- Chlorine would be good in order to make the tap water drinkable. We never had any problems but better be safe. Don’t buy water in plastic bottles all the time because they just burn the rubbish in India which is very nasty.
Information On The Country
Isn’t it crazy to cycle in the biggest mountains of the world?
Yes, of course it is. There are days when you cycle uphill the entire day. The longest ascent was 70 kilometers without a second of downhill. You switch to the lowest gear and go uphill for 10 hours in a row. However, it is also so rewarding to finish your day on the top and look back on the road you cycled up. And the landscape will pay you back ten times of course.
What about the traffic?
In Uttarakhand there is very little traffic. On the first two days only a handful of cars passed us. The people in India are used to all kind of animals, vehicles and pedestrians on the road. So you and your bicycle will just be another obstacle for a normal driver. Avoid big cities though if you prefer little traffic.
Are the roads in an acceptable condition?
The road condition was surprisingly well! 90% of the roads were paved and as they have to rebuild the roads regularly, many of them even freshly paved. It might be though, that shortly after the wet season the roads are in a worse condition. It can also be that some are even impassable because the flood took them away or bridges got destroyed.
How are the people?
Uttarakhand sees few foreign tourists which means that the people are very curious and excited when they see a foreigner. Cyclists attract even more attention as cycling is considered only for poor people in India. A lot of motorcyclists talked to us while we were cycling, children were running down the street trying to catch our bikes and in the villages literally every person waved and shouted at us. Generally the people were very hospitable and nice, although the language barrier made conversation a bit difficult sometimes.
We had very few bad experiences, for example a hotelier once wanted to charge more money than appropriate or we had some miscommunications because we didn’t speak Hindi.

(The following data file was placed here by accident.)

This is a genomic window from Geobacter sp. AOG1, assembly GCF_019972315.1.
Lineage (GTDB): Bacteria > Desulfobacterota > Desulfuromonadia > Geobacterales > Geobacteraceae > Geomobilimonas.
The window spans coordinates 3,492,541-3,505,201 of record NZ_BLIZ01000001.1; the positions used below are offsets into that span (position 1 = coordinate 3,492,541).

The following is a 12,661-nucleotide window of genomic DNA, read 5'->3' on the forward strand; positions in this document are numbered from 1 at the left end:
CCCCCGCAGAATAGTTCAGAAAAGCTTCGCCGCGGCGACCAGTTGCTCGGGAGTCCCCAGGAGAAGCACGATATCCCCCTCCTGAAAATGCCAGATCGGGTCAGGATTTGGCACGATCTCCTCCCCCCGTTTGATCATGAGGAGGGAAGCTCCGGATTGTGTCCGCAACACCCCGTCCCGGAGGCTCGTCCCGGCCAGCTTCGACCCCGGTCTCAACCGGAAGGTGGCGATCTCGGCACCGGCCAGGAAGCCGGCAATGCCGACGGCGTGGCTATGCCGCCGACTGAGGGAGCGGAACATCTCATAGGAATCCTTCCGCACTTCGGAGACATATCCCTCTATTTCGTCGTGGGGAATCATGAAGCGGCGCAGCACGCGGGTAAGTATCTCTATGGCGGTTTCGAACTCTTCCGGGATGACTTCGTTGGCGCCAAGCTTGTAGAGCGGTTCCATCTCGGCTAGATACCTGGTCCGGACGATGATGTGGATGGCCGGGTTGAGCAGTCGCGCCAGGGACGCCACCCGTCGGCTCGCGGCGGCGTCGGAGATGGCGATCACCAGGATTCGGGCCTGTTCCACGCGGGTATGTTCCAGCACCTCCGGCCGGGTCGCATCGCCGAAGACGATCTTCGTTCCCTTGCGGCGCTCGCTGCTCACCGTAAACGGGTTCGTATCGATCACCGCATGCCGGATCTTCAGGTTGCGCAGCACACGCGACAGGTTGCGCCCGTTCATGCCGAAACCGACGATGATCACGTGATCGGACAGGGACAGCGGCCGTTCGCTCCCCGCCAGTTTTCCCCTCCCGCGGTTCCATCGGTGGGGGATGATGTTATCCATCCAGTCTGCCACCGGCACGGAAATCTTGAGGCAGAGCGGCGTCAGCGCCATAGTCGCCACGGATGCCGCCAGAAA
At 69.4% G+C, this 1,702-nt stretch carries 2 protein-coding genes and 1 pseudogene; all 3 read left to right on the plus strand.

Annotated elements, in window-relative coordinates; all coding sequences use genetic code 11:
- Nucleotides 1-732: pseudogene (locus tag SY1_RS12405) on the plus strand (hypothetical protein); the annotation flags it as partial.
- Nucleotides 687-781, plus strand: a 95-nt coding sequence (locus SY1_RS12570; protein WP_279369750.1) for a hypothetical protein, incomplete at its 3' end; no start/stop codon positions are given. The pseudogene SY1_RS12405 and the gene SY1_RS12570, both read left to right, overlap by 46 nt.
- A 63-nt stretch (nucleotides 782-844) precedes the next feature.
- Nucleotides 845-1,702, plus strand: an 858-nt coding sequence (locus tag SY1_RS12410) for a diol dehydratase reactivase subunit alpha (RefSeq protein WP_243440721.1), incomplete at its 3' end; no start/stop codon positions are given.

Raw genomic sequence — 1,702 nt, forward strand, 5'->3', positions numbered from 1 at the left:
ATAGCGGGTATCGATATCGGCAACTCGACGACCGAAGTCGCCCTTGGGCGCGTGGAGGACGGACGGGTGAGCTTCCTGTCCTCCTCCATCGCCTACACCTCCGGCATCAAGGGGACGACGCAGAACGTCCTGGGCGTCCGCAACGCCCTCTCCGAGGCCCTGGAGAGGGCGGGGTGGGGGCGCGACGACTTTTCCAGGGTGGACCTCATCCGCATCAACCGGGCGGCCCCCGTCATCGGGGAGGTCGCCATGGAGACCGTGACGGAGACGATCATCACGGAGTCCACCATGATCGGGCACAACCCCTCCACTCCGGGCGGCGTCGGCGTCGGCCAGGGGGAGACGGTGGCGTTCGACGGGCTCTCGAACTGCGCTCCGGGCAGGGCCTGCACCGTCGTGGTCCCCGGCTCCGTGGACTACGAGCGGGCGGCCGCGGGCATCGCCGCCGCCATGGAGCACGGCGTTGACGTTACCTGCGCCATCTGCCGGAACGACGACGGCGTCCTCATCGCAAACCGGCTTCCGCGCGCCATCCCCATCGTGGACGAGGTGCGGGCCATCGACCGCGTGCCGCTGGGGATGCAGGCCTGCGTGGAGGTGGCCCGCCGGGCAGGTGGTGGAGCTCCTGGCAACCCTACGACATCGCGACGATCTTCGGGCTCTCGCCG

Do’s & Don’ts
- Pack light. Your legs will thank you once you cycle uphill an entire day. Think double before you put something into your bags!
- Learn some basic Hindi beforehand or bring a small dictionary. This can be a life saviour as people speak almost no english in the small villages.
- Try the local kitchen – it’s delicious. There is a difference however between the street food and small places where all the local people eat and the restaurant that mostly aim for tourists and richer people. In small villages you will only find local street food places.
We didn’t have particularly good experiences with the restaurants. They were comparatively expensive, had an overfull menu (which was in Hindi only many times) and were pretty unhygienic. We found the street food and local places had much better quality food, which came freshly from the fields and absolutely delicious. You could already see the pots from the street and point at the food you want. We always looked for the places with many local people inside because the locals know where the good food is. But I guess that is true for any country. Just remember: “When in Rome, do as the Romans do”!
- Wild camping
Don’t bring a tent to India. You will hardly find a quiet place as there are people living everywhere and I would bet that you have some unexpected visitors the next morning opening your tent. Indians are very curious and see privacy differently than western people. Also, the military might think that you are a poacher, especially when camping close to National Parks.
Accommodation in India is so cheap that it is not worth the effort of camping. You only pay $3-$10 dollars for hotels; of course depending on your bargaining skills and the conditions of the hotel.
- Cycling at night